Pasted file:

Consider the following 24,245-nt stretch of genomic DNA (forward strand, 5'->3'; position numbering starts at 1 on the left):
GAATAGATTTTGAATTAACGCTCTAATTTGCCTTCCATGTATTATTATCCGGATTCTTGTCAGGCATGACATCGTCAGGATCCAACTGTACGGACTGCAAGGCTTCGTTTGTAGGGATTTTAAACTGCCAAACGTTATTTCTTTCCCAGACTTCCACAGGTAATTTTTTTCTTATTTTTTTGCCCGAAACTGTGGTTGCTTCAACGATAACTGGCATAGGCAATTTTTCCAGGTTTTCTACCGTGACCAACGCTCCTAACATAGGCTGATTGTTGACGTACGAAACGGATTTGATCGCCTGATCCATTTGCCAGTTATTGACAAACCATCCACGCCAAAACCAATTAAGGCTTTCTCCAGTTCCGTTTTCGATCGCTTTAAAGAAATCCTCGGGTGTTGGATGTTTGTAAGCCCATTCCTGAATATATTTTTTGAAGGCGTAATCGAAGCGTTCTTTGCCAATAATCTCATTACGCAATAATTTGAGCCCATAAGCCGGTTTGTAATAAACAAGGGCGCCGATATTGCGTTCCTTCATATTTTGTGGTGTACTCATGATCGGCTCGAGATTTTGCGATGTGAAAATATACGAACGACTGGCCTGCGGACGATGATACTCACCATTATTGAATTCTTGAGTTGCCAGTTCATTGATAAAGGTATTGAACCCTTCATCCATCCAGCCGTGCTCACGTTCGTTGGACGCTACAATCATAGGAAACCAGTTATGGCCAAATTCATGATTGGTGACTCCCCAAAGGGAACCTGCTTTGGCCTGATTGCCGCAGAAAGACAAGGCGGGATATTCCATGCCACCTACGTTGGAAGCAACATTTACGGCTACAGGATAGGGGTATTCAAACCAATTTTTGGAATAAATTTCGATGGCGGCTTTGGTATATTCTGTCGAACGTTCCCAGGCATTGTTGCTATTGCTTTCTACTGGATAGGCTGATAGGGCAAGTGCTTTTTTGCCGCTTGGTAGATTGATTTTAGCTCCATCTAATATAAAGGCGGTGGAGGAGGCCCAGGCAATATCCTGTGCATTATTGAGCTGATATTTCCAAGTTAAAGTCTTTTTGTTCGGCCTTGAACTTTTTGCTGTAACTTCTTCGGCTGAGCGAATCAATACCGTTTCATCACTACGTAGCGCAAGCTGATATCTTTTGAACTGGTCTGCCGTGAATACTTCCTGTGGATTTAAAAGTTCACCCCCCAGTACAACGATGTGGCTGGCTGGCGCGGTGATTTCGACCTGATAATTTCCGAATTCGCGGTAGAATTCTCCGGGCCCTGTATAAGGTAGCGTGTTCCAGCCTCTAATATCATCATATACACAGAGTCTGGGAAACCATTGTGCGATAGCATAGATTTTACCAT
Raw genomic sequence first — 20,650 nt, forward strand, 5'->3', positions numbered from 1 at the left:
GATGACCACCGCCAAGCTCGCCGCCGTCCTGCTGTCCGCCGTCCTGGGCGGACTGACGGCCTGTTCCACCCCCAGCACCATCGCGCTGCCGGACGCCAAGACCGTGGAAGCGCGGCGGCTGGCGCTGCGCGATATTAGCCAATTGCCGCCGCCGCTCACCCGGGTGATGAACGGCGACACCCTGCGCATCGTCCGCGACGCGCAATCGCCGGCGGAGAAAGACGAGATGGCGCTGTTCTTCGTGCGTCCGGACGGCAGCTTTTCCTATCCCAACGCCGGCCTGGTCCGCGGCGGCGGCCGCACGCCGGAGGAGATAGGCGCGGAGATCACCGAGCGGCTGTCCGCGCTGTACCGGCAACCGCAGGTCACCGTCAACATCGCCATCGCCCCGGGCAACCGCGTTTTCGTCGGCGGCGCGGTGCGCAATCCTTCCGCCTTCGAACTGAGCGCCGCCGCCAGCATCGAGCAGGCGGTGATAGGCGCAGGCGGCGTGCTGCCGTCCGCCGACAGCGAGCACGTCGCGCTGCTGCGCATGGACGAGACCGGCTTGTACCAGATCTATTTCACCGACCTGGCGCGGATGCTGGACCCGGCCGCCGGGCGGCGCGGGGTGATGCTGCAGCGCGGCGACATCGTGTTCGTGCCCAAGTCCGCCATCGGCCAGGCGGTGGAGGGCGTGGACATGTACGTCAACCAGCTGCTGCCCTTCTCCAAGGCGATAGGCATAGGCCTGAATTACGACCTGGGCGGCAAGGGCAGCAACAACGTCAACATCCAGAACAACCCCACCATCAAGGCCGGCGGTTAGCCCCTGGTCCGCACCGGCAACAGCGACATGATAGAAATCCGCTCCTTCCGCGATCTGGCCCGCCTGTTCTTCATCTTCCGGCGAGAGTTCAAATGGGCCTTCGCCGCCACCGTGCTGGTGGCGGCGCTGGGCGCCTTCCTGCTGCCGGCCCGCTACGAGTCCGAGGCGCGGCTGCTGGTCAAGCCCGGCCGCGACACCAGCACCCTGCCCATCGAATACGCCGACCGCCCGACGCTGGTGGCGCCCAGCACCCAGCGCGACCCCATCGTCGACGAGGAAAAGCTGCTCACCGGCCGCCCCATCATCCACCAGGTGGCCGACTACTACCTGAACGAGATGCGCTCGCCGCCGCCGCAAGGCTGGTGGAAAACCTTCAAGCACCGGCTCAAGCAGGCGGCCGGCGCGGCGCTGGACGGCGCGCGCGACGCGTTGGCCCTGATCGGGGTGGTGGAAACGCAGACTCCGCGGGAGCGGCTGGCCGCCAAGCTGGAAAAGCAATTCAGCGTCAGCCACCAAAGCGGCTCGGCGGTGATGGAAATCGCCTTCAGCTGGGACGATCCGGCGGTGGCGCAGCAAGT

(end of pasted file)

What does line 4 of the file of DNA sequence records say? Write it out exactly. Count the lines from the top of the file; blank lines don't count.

GATGACCACCGCCAAGCTCGCCGCCGTCCTGCTGTCCGCCGTCCTGGGCGGACTGACGGCCTGTTCCACCCCCAGCACCATCGCGCTGCCGGACGCCAAGACCGTGGAAGCGCGGCGGCTGGCGCTGCGCGATATTAGCCAATTGCCGCCGCCGCTCACCCGGGTGATGAACGGCGACACCCTGCGCATCGTCCGCGACGCGCAATCGCCGGCGGAGAAAGACGAGATGGCGCTGTTCTTCGTGCGTCCGGACGGCAGCTTTTCCTATCCCAACGCCGGCCTGGTCCGCGGCGGCGGCCGCACGCCGGAGGAGATAGGCGCGGAGATCACCGAGCGGCTGTCCGCGCTGTACCGGCAACCGCAGGTCACCGTCAACATCGCCATCGCCCCGGGCAACCGCGTTTTCGTCGGCGGCGCGGTGCGCAATCCTTCCGCCTTCGAACTGAGCGCCGCCGCCAGCATCGAGCAGGCGGTGATAGGCGCAGGCGGCGTGCTGCCGTCCGCCGACAGCGAGCACGTCGCGCTGCTGCGCATGGACGAGACCGGCTTGTACCAGATCTATTTCACCGACCTGGCGCGGATGCTGGACCCGGCCGCCGGGCGGCGCGGGGTGATGCTGCAGCGCGGCGACATCGTGTTCGTGCCCAAGTCCGCCATCGGCCAGGCGGTGGAGGGCGTGGACATGTACGTCAACCAGCTGCTGCCCTTCTCCAAGGCGATAGGCATAGGCCTGAATTACGACCTGGGCGGCAAGGGCAGCAACAACGTCAACATCCAGAACAACCCCACCATCAAGGCCGGCGGTTAGCCCCTGGTCCGCACCGGCAACAGCGACATGATAGAAATCCGCTCCTTCCGCGATCTGGCCCGCCTGTTCTTCATCTTCCGGCGAGAGTTCAAATGGGCCTTCGCCGCCACCGTGCTGGTGGCGGCGCTGGGCGCCTTCCTGCTGCCGGCCCGCTACGAGTCCGAGGCGCGGCTGCTGGTCAAGCCCGGCCGCGACACCAGCACCCTGCCCATCGAATACGCCGACCGCCCGACGCTGGTGGCGCCCAGCACCCAGCGCGACCCCATCGTCGACGAGGAAAAGCTGCTCACCGGCCGCCCCATCATCCACCAGGTGGCCGACTACTACCTGAACGAGATGCGCTCGCCGCCGCCGCAAGGCTGGTGGAAAACCTTCAAGCACCGGCTCAAGCAGGCGGCCGGCGCGGCGCTGGACGGCGCGCGCGACGCGTTGGCCCTGATCGGGGTGGTGGAAACGCAGACTCCGCGGGAGCGGCTGGCCGCCAAGCTGGAAAAGCAATTCAGCGTCAGCCACCAAAGCGGCTCGGCGGTGATGGAAATCGCCTTCAGCTGGGACGATCCGGCGGTGGCGCAGCAAGT